(Sanjay Kumar as Thakur in Sholay)
Ramayan’s success re-wrote the urban as well as rural life and its organizations. People looked forward to Sunday mornings with a new set of rituals and none moved when the serial was on. If there was a power failure there would have been a riot. A secular country overworked to keep things smooth for the transmission of an epic which had religious ramifications. But nobody was looking at the Hindutva side of it as it unraveled the cathartic plights of Rama and Sita. However, the narrative definitely worked for consolidating the Hindu sentiments in the country. Ravan was no Muslim invader but finding a common enemy in a narrative was something that the fledgling Hindutva forces wanted at that time. The success of Ramayan soon brought B.R.Chopra into action who in the following year (1988) launched his Mahabharat serial that further became the rallying point of Hindutva ideology. People with tender feeling rekindled for the ‘sanatan’ values by the serials were game for establishing a Hindu India or rather they could have been easily cajoled into the epic narratives that had taken political meanings sooner than later. Demolishing Babri Masjid on 6th December 1992 was just three years away and as in Sholay the Takur said, the Hindu leaders could say, ‘loha garam hai maardo hatoda’. The ground was prepared it was just a question of time that the Masjid fell.
(Dipika Chikhalia who acted as Sita in Ramayan serial with Mr.Narendra Modi)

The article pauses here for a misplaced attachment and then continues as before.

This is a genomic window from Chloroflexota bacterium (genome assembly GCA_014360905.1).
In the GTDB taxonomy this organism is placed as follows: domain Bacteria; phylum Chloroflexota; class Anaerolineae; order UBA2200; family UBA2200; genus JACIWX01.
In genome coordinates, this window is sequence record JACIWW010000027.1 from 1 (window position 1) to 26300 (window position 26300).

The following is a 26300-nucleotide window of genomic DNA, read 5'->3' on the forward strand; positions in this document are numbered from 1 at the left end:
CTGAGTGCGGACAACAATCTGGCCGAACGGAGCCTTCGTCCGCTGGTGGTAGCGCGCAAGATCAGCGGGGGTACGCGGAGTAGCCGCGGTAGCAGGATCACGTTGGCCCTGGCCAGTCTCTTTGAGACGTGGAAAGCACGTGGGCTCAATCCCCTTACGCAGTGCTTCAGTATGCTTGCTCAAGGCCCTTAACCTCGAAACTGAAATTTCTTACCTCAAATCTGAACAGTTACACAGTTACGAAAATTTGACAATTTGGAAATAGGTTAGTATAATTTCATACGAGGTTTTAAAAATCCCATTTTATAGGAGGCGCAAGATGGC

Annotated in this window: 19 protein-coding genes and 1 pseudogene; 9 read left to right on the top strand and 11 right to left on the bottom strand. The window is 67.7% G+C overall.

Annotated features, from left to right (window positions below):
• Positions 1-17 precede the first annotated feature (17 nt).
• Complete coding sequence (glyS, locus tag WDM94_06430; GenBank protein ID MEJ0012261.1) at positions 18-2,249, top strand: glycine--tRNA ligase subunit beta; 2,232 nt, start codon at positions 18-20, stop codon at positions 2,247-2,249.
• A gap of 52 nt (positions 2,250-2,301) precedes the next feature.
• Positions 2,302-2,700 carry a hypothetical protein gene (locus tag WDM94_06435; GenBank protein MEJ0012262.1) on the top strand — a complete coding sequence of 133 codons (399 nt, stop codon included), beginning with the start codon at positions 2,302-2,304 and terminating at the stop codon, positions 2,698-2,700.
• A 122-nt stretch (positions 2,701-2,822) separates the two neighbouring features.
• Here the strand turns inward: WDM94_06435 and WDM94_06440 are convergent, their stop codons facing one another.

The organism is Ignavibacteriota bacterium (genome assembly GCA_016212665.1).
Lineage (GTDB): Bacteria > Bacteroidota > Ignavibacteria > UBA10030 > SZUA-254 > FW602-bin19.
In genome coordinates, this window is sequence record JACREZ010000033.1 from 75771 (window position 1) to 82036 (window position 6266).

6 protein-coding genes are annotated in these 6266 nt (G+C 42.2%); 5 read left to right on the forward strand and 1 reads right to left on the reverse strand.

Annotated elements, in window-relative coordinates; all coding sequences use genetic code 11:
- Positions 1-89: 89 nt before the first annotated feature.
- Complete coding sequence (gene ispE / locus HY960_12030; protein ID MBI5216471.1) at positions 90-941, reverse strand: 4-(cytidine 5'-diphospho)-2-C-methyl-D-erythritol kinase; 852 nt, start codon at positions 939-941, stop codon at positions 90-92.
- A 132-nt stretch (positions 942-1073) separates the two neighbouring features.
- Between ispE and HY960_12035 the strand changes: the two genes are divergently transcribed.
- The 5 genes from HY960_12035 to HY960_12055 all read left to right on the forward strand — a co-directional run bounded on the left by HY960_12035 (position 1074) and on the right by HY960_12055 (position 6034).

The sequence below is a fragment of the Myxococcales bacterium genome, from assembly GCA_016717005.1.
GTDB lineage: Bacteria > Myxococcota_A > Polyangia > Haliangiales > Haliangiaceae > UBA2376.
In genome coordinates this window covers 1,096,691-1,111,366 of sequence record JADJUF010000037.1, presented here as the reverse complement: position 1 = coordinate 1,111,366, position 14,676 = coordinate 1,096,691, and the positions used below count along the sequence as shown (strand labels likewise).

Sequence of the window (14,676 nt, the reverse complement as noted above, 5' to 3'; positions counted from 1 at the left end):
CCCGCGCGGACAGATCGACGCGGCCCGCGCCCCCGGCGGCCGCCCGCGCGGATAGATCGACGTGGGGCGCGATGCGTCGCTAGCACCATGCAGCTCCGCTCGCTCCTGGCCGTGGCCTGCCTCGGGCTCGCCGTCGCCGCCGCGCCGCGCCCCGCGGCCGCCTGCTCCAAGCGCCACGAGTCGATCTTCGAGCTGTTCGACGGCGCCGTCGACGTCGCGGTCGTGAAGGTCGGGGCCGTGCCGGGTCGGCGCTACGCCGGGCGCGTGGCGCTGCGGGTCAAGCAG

I was not too fond of Ramayan. I used to take my red BSA cycle and used to ride around the village which was almost deserted during those hours. During Mahabharat times I was already moved to the city leaving the village home locked, and the same BSA cycle was my companion in the city roads on those Sundays, lying absolutely empty. They used to look like the Corona locked down days today. The city looked like George Di Chirico’s surreal paintings. I could touch my shadow for it was so thick in its loneliness and I used to enjoy that aloneness tremendously. I got much of the Ramayan and Mahabharat details from the film magazines (I was a subscriber of the film news weekly paper called Screen, published by the Indian Express). The politics of Ramayan had intrigued me though I could not put my fingers right into the eye of it. I remember writing a critique of Ramayan and sending it to the then famous cultural weekly Kalakaumudi edited by S.Jayachandran Nair only to get it back in the return mail. I still do not know whether it was the immature arguments that caused the rejection or the absolute anonymity of the author (almost a decade later I worked under the same editor as a special correspondent from Delhi).